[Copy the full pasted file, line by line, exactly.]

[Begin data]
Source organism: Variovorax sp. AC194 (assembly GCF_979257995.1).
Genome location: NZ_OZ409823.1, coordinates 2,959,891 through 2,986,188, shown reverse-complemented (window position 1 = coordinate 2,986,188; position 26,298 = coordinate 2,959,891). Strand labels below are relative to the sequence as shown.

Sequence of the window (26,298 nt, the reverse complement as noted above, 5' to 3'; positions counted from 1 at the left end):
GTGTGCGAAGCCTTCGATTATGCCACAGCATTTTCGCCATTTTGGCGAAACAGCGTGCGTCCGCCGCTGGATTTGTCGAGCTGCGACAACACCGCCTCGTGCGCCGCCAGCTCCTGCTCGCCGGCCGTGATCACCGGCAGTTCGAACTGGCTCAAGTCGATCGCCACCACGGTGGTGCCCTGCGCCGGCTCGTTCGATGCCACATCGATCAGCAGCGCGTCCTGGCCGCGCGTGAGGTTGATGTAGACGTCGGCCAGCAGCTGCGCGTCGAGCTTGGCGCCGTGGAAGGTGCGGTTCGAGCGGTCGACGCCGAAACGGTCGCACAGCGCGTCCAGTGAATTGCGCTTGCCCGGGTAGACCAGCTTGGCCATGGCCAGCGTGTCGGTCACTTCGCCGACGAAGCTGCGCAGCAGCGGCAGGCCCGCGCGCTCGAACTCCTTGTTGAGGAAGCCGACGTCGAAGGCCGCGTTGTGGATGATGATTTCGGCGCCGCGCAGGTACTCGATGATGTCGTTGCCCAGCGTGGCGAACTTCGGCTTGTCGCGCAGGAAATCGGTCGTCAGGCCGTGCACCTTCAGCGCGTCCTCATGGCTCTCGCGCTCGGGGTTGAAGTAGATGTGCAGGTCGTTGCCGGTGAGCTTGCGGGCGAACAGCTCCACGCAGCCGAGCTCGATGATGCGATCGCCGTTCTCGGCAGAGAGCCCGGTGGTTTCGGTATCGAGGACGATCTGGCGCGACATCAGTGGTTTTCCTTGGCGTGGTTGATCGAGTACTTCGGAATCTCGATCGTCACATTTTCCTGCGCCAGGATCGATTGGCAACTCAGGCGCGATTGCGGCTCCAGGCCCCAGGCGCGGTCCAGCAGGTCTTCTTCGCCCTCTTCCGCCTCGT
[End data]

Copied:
Source organism: Variovorax sp. AC194 (assembly GCF_979257995.1).
Genome location: NZ_OZ409823.1, coordinates 2,959,891 through 2,986,188, shown reverse-complemented (window position 1 = coordinate 2,986,188; position 26,298 = coordinate 2,959,891). Strand labels below are relative to the sequence as shown.

Sequence of the window (26,298 nt, the reverse complement as noted above, 5' to 3'; positions counted from 1 at the left end):
GTGTGCGAAGCCTTCGATTATGCCACAGCATTTTCGCCATTTTGGCGAAACAGCGTGCGTCCGCCGCTGGATTTGTCGAGCTGCGACAACACCGCCTCGTGCGCCGCCAGCTCCTGCTCGCCGGCCGTGATCACCGGCAGTTCGAACTGGCTCAAGTCGATCGCCACCACGGTGGTGCCCTGCGCCGGCTCGTTCGATGCCACATCGATCAGCAGCGCGTCCTGGCCGCGCGTGAGGTTGATGTAGACGTCGGCCAGCAGCTGCGCGTCGAGCTTGGCGCCGTGGAAGGTGCGGTTCGAGCGGTCGACGCCGAAACGGTCGCACAGCGCGTCCAGTGAATTGCGCTTGCCCGGGTAGACCAGCTTGGCCATGGCCAGCGTGTCGGTCACTTCGCCGACGAAGCTGCGCAGCAGCGGCAGGCCCGCGCGCTCGAACTCCTTGTTGAGGAAGCCGACGTCGAAGGCCGCGTTGTGGATGATGATTTCGGCGCCGCGCAGGTACTCGATGATGTCGTTGCCCAGCGTGGCGAACTTCGGCTTGTCGCGCAGGAAATCGGTCGTCAGGCCGTGCACCTTCAGCGCGTCCTCATGGCTCTCGCGCTCGGGGTTGAAGTAGATGTGCAGGTCGTTGCCGGTGAGCTTGCGGGCGAACAGCTCCACGCAGCCGAGCTCGATGATGCGATCGCCGTTCTCGGCAGAGAGCCCGGTGGTTTCGGTATCGAGGACGATCTGGCGCGACATCAGTGGTTTTCCTTGGCGTGGTTGATCGAGTACTTCGGAATCTCGATCGTCACATTTTCCTGCGCCAGGATCGATTGGCAACTCAGGCGCGATTGCGGCTCCAGGCCCCAGGCGCGGTCCAGCAGGTCTTCTTCGCCCTCTTCCGCCTCGT